If God appears to have withdrawn Himself from you, perhaps you ought to ask yourself these questions: “Have I treated God well enough for Him to answer my prayers?” (idolatry); “Have I heeded God’s Word well enough for Him to answer my prayers?” (irreverence for the Bible); “Have I treated my family well enough for God to answer my prayers?” (family problems); “Have I examined my motives well enough for God to answer my prayers?” (improper motives); “Have I trusted God well enough for Him to answer my prayers?” (prayer without faith); “Have I confessed personal sin well enough for God to answer my prayers?” (iniquity). When we can answer each of these questions in the affirmative, there is no reason for God to withdraw Himself from us when we seek Him. He has promised always to be near. Having confessed our sin, let us claim that promise today.

“And it came to pass that night, that the angel of the LORD went out, and smote in the camp of the Assyrians a hundred fourscore and five thousand; and when they arose early in the morning behold, they were all dead corpses.” 2 Kings 19:35 NKJV. King Hezekiah was in a jam. Although he had trusted God, and did that which was right in the sight of the Lord, nonetheless his Assyrian armies were at his door.
Sennacherib had sent three of his lieutenants to Jerusalem with a great host of Assyrian soldiers. Rab-shakeh, the spokesman for this terrible trio, taunted the Israelites, ridiculing their faith in God. He stood before the wall of Jerusalem shouting obscenities to the Jews and counseling them, “Let not Hezekiah deceive you. . . Neither let Hezekiah make you trust in the LORD. . . hearken not to Hezekiah. . . . Make an agreement with me” 2 Kings 18:29-31. When the king heard that the Assyrians were outside the city walls, he tore his clothes, covered himself with sackcloth, and went into the house of the Lord. Here Isaiah, the prophet, encouraged Hezekiah that God had the situation well in control. Soon Hezekiah received a letter from the king of Assyria demanding that he surrender the city.

What Hezekiah did next is characteristic of a man of faith. Hezekiah prayed unto the Lord God, and in his prayer we can see the elements of all righteous prayer.

His prayer was instinctively spontaneous (verse 14). When Hezekiah received the threatening letter, he immediately spread it before the Lord. There was no thought of calling a committee or seeking the advice of others; Hezekiah knew what to do, as did Elisha (2 Kings 4:33) and Nehemiah (Nehemiah 2:4) in similar situations.

His prayer was praisefully reverent (verse 15). He addressed God as, “O LORD God of Israel which dwellest between the cherubims, Thou art the God, even Thou alone.” The Lord’s Prayer (Matthew 6:9) indicates the same kind of reverence.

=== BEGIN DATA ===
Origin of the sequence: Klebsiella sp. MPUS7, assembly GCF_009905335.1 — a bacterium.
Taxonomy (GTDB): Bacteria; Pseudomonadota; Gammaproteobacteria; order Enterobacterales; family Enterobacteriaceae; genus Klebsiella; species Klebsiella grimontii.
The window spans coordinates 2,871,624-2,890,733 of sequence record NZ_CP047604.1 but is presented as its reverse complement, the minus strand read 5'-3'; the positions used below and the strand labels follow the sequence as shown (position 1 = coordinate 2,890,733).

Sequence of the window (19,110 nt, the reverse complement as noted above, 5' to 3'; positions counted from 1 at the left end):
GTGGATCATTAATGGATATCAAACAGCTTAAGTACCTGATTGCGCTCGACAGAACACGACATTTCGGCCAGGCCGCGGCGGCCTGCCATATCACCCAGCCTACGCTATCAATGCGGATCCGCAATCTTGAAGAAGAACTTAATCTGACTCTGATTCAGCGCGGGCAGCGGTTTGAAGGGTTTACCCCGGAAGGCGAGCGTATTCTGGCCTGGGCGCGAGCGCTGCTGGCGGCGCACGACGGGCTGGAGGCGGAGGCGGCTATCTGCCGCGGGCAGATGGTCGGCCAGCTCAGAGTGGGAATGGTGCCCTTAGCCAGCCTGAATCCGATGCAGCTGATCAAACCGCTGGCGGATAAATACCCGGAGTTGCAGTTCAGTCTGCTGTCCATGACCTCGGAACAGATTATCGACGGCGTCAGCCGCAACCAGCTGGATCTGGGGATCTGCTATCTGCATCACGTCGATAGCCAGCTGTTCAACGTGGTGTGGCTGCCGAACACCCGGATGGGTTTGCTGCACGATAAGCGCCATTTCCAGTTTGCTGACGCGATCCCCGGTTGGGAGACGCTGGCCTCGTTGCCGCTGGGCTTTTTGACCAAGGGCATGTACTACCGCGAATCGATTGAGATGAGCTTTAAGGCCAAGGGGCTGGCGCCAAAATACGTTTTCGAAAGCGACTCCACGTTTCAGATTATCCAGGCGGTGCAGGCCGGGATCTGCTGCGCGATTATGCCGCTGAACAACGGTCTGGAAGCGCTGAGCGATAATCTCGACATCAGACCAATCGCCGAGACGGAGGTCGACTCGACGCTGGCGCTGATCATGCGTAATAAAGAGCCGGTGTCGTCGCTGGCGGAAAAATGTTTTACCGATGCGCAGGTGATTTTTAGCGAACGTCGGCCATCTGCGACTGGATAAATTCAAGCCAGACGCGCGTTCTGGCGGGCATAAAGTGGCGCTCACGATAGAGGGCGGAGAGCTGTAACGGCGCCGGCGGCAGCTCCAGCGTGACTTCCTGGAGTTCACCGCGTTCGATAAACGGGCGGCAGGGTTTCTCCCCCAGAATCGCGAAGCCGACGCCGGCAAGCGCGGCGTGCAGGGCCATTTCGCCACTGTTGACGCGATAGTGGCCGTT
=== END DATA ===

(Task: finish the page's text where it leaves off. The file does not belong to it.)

His prayer was intimately personal (verse 16). After he addressed God in a reverent fashion, Hezekiah said, “LORD, bow down Thine ear and hear.” He had recognized God as sovereign; now he addresses Him as friend.

His prayer was respectfully informative (verses 17-18). Hezekiah did not demand of God what should be done. He was reminding himself in prayer of what God had promised. When we inform God of our situation in prayer, it is not because He is unaware of how desperate we are; we do it so we are aware of how desperate we are.

His prayer was purposefully direct (verse 19a). The time had come to get down to business. He pointedly made his request known unto the Lord. “O LORD our God, I beseech thee, save Thou us out of his hand.” Hezekiah did not mince words; he was direct and forthright in his request to God.

His prayer was properly motivated (verse 19b). Hezekiah prayed for deliverance from the Assyrians, “that all the kingdoms of the earth may know that thou art the LORD God, even Thou only.” Anything that happens to God’s people reflects on God’s purpose.

Our prayers ought to be motivated so that the world sees the grace of God in our deliverance from desperate situations.

His prayer was powerfully effective and 2 Kings 19:35-36 shows the powerful effect of the righteous man’s prayer: “And it came to pass that night, that the angel of the LORD went out, and smote in the camp of the Assyrians an hundred fourscore and five thousand: and when they arose early in the morning, behold, they were all dead corpses.” Early the next morning Hezekiah and the Jews found their enemy routed and 185,000 dead soldiers. God had performed what He promised.

Prayer is the power that gets a hold of God. Each of us would be wise to study carefully Hezekiah’s prayer and see how these seven characteristics of his prayer can be applied to our prayer lives. Let’s be like Hezekiah and believe that “…the prayer of a righteous man is powerful and effective.” James 5:16.

We all are aware of the power of prayer. The focus of our prayers should always be that his answers will be to His glory, not to ours.

Talking to God